“Can you spare some change?” he asked a citizen!

The Vancouver Province's solution to troublema...

Image by sillygwailo via Flickr

How dare he ask for change in this great place we live!  A place where we are full of higher education and very busy living our green worthy lives.  How dare he bother us!

Our bags are filled with organic locally grown produce and righteously so.  Our achievements are certainly worth noting — so how dare he ask us for change!

They say he has schizophrenia so he might well, he might kill us!  You don’t know what he might do.  Did you hear in the news about that guy who…

Dial 911!  Tell them we are being harassed by a schizophrenic who is asking for change.  Put him in jail — that will teach him!

“Can you spare some change for a cup of coffee?”  he asked a citizen near the center of the lovely town considered one of the best places in America to live.

He needed fifty-cents more for a cup of coffee.

Most of the people asking for change are kept in one place and it isn’t near that part of town.

The praised area of the lovely town includes the organic market, which is the center of living green; a gathering place for locals, most of whom have a higher education.

Medical professionals, scientists, students and plenty of people with PhD’s in just about every field you can imagine patronize the market and the surrounding shops.

Students, natural healers, and many professed open-minded free-spirited folks are to be reckoned with in this great place, which is what I love about living here.

Since it isn’t illegal to ask for change then a person who asks can instead be charged with other crimes.  Harassment, trespassing and several others that will land him or her in the same jail that holds violent criminals waiting for a life sentence.  But then, I guess,  all county jails are created equal.

I had been sick and my son was not well during this time.  He was however enjoying tutoring sessions via the local literacy council.   The offices are located on the same property as the organic market.

He and his tutor were studying the Cherokee language, the learning of which is by no means an easy attempt.  The tutor didn’t know anything about the language and nobody there seemed to know about the working memory.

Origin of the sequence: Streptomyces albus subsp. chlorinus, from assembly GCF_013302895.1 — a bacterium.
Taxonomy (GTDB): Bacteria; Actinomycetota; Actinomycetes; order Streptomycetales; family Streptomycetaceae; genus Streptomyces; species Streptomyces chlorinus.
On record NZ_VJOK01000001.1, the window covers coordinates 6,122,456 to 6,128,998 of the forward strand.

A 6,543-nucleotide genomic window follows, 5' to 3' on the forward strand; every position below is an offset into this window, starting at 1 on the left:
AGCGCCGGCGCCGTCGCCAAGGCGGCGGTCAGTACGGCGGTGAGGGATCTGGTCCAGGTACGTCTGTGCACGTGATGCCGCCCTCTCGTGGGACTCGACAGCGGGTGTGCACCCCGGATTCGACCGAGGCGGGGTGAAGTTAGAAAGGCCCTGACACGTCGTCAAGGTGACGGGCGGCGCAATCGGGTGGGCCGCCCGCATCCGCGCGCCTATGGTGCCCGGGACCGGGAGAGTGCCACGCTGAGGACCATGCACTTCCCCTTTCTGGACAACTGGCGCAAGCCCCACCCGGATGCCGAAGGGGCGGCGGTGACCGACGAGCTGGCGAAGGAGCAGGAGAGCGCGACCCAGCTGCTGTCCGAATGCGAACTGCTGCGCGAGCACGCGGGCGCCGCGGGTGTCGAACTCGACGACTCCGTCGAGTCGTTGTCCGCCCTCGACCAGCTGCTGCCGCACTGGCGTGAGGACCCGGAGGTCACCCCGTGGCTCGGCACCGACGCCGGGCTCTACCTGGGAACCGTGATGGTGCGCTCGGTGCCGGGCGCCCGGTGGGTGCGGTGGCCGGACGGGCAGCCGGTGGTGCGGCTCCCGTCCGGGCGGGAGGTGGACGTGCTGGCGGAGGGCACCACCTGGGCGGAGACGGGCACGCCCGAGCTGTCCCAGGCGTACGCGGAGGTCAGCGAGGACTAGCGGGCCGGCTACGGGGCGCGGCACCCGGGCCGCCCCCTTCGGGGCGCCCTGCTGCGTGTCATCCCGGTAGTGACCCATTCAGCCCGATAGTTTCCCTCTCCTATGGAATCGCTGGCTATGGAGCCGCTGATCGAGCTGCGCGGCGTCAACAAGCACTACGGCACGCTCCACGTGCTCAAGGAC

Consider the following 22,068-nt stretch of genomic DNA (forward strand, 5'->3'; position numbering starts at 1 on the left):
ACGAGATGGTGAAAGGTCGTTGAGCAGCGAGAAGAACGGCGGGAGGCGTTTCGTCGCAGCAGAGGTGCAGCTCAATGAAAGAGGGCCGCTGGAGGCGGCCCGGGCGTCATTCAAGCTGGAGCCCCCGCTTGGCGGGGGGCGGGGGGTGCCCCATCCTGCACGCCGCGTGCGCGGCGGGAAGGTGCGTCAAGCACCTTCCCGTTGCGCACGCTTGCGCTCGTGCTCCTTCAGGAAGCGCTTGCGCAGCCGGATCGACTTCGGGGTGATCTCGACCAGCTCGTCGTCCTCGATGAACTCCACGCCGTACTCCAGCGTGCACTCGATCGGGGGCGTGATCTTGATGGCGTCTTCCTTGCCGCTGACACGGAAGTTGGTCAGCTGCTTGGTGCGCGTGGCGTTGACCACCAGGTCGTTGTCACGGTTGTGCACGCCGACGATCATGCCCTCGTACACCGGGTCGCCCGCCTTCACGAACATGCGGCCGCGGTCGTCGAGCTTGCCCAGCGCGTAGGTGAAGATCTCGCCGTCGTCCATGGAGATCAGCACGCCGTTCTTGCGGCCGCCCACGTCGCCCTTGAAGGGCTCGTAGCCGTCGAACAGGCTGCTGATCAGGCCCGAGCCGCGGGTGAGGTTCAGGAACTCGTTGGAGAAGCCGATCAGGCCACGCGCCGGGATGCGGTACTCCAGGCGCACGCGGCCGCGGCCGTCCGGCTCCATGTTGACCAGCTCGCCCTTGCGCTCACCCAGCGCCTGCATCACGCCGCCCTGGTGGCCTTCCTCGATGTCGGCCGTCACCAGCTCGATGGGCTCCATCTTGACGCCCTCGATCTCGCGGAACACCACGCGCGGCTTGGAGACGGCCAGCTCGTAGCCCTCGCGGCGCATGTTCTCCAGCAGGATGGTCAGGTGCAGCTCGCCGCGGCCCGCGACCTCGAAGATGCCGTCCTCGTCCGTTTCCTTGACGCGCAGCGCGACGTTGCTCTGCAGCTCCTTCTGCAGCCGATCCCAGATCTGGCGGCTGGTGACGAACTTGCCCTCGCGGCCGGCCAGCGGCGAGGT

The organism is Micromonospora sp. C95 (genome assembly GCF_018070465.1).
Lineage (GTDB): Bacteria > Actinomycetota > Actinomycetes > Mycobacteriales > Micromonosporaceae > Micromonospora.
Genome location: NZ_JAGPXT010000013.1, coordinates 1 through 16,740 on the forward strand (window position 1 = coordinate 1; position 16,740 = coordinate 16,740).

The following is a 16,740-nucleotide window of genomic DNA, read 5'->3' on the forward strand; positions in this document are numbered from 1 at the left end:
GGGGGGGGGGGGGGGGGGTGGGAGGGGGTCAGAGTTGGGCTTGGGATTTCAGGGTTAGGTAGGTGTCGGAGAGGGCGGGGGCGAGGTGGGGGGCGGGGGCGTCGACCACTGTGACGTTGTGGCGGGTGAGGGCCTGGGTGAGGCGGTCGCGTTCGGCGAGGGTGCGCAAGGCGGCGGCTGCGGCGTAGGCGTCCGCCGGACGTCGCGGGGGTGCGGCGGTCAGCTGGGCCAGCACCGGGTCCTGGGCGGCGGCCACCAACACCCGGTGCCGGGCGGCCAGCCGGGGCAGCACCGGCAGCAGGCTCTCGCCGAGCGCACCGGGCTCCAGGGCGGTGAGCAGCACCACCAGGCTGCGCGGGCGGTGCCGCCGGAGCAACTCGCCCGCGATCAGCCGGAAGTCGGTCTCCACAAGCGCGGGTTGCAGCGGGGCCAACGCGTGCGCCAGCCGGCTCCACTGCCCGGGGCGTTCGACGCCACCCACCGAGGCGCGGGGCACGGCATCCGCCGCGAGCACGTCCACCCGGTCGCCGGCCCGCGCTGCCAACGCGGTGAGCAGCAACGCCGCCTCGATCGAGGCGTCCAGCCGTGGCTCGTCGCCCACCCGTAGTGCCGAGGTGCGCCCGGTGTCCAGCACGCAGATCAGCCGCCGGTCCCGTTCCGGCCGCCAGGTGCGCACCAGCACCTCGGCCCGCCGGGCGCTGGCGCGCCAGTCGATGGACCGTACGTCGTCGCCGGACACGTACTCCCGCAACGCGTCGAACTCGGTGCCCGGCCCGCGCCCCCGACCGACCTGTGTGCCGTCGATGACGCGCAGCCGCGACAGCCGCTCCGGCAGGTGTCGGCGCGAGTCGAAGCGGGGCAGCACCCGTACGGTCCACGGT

One thing was clear.  My son loved the class.  He absolutely loved it.  He talked about it.  He thought about it in between classes.  He was getting a lot out of the class.

He wasn’t even on the property of the market and was on a public sidewalk when he was seen asking for change, but the private security guard didn’t care.  He hadn’t cared a week earlier when I went there and asked him if we could talk.

I thought that the security guard might have some empathy for our situation if I explained to him that my son was not well and that I was trying to get him some help.  I went to see him.

He was nearly unapproachable and it was clear he wasn’t interested in talking to me.  When he did he was very rude.

“My son would like to talk to you,” I said to him.

With a look of contempt he turned towards my son who was standing by the smoking station.  Arrogantly the guard remarked,  “No he doesn’t.”

“Yes, he does,” I repeated.  “He’s waiting over there because he said you told him he could not smoke anywhere else.”

“Well.  Yes he’s right.  I did tell him that.  I’m surprised he listened.”  What a jerk.

My son walked up and held out his hand to shake the guards hand.  The man stood as still as a robot with his arms behind his back.  I wondered if he had been in the military and maybe he thought he still was!  I looked him in the eyes.  A few seconds later he held out his hand to shake my son’s, but when I held mine out he refused.